Minnesota Vikings superstar Adrian Peterson, the top-scoring running back in fantasy football last season, says he doesn't let overbearing fantasy owners bother him, but he admits their act does grow tiresome over time.
Chris Strauss of USA Today passed along Peterson's comments about fantasy football players. From the perspective of NFL athletes, it's certainly become an interesting topic as the game has developed more widespread popularity in recent years.
I don't wanna say it's so worksome, but it gets worksome. You've got so many different personalities out there. You've got people that’s cheering you on and people that beat you down because you didn't score a touchdown or get this amount of yards. So, it's cool but then again it's a headache as well. It's more of a headache if you let it bother you, which I don't.
The Vikings' main offensive weapon is off to another strong start in 2013, rushing for nearly 200 yards and a pair of touchdowns in the first two weeks. That's not quite on the pace he set last season, but it's still good enough to rank second at his position in standard fantasy formats behind LeSean McCoy.
Despite his terrific numbers, Peterson said he still hears some pretty wild stuff from fantasy owners, both via social media and, shockingly, in person.
I've heard some crazy responses. Not just through Twitter but just in person, like wow. Did I just get threatened to rush for 100 yards? You would think it be more so the people that didn't get you, but it's the ones that have you. I'm not just going about myself, I'm kind of talking in general about other people having criticized the player they pick as well. It's brutal for some guys. Then next week when you throw for 300 or 400 yards, you're the baddest thing smokin'. But that’s just the way of the world.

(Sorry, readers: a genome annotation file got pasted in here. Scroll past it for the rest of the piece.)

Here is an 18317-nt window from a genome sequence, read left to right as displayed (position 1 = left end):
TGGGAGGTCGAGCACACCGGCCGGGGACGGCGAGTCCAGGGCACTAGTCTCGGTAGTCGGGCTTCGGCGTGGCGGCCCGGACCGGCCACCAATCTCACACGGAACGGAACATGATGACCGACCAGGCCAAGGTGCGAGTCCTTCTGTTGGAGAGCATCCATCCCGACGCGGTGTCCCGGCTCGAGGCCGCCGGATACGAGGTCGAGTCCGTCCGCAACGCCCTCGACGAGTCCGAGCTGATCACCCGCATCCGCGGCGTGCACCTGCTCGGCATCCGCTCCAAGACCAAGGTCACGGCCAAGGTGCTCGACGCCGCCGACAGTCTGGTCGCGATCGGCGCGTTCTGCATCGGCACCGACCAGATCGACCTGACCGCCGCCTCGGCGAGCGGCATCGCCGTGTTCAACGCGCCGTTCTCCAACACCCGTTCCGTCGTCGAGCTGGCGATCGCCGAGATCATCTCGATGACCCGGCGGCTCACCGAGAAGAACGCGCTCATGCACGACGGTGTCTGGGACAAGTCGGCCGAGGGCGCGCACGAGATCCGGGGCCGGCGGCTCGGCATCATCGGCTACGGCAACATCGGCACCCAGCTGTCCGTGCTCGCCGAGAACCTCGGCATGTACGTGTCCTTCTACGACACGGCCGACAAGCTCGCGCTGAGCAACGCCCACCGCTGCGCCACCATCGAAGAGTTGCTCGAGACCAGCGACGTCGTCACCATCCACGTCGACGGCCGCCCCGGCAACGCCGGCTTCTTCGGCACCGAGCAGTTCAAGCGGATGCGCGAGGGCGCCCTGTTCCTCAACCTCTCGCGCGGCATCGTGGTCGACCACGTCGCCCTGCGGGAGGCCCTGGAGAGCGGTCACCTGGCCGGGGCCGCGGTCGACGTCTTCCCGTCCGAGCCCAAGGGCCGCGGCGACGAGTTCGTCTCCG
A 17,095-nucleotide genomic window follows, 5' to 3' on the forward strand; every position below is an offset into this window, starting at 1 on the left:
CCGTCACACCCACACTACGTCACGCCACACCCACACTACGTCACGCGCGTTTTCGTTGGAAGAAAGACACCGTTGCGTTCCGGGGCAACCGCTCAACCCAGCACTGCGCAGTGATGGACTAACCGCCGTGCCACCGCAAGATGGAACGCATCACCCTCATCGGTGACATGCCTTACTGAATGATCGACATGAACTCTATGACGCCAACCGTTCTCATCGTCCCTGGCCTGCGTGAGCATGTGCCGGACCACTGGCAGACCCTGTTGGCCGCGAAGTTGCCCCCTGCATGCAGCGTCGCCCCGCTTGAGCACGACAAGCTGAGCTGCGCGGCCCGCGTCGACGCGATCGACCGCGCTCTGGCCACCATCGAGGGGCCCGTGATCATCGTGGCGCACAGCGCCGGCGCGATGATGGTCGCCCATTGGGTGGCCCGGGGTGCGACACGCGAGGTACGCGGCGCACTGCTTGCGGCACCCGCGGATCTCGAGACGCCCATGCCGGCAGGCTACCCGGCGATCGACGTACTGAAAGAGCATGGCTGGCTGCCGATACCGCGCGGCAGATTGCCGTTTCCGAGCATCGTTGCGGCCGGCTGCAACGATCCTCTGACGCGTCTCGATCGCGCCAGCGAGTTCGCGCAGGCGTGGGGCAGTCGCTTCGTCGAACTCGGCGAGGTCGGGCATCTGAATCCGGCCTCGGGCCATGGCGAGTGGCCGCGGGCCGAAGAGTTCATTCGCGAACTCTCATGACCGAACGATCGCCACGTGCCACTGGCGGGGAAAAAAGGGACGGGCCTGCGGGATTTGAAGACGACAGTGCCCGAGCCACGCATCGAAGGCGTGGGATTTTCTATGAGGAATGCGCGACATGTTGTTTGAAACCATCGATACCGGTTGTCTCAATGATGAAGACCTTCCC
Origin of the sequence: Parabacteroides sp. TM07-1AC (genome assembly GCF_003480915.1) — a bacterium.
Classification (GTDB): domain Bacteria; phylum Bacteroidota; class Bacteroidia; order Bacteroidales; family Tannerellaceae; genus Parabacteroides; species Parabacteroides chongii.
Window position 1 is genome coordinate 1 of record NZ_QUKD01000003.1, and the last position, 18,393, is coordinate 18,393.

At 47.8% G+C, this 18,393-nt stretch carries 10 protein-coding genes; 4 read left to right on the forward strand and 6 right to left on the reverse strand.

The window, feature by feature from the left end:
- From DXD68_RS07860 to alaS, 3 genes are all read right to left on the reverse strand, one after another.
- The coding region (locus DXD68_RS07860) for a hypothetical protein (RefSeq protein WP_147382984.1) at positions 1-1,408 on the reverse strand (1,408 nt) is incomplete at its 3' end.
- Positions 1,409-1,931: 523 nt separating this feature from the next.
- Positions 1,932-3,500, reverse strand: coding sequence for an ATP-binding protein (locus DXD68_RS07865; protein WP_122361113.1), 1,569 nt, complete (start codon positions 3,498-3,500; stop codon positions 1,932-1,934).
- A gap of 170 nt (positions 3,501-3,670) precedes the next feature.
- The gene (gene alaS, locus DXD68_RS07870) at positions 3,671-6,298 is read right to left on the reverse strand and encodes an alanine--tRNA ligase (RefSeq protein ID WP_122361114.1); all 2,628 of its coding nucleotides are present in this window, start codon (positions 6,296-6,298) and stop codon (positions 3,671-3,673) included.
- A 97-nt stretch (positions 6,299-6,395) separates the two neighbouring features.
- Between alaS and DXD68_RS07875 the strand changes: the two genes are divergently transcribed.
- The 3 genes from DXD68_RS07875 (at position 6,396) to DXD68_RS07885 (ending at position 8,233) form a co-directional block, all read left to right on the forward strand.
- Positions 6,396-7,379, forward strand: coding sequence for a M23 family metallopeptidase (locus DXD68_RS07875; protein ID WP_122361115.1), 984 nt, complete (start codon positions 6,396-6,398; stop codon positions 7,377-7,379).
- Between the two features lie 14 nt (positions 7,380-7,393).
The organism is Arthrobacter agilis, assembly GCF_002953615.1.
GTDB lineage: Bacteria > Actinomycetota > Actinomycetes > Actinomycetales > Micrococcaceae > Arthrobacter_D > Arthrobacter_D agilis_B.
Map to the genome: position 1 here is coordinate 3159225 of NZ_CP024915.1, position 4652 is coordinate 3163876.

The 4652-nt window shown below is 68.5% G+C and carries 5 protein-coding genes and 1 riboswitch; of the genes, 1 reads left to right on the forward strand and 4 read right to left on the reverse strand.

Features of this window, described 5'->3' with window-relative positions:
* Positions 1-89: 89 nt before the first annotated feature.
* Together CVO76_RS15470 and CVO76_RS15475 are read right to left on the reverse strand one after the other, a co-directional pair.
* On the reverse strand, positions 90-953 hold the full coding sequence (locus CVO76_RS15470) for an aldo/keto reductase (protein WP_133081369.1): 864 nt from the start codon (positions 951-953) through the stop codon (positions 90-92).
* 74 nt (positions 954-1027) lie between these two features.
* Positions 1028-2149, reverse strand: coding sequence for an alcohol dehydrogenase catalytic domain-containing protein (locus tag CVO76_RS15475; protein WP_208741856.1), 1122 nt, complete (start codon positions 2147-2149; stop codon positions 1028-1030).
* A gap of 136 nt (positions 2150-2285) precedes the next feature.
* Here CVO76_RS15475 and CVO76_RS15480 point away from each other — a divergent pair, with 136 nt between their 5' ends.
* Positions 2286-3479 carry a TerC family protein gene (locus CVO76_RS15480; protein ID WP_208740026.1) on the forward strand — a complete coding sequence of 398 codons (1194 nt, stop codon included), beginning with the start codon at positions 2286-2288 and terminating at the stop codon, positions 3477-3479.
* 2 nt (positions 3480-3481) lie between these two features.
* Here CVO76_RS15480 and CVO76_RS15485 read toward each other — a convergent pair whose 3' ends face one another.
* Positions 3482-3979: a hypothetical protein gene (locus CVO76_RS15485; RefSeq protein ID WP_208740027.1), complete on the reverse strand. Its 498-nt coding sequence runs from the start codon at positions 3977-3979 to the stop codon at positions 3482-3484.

The fact that people would be willing to send messages on Twitter doesn't come as a surprise. But that people are willing to criticize Peterson and other players to their face over a fantasy football matchup takes it to another level.
Peterson's comments come a couple days after fellow running back Ray Rice of the Baltimore Ravens tweeted his displeasure with the treatment from fantasy owners. After a solid opener, Rice struggled in Week 2, scoring just one point in standard formats.
That, along with a hip injury that leaves his status uncertain for Week 3, drew enough ire from fantasy owners for Rice to make his stance about them crystal clear.
Rice's Ravens beat the Cleveland Browns, even though he wasn't able to find much running room prior to suffering the injury. Afterward, fantasy owners clearly got under his skin, which seemingly made it difficult to fully enjoy the victory.
Ultimately, there's nothing players can do to stop the comments beyond disconnecting themselves from the outside world and, in turn, the true fans who couldn't care less about fantasy stats. But it's a decision some may make.
And these players are speaking out after Week 2. Just wait until the fantasy football playoffs start later in the season.
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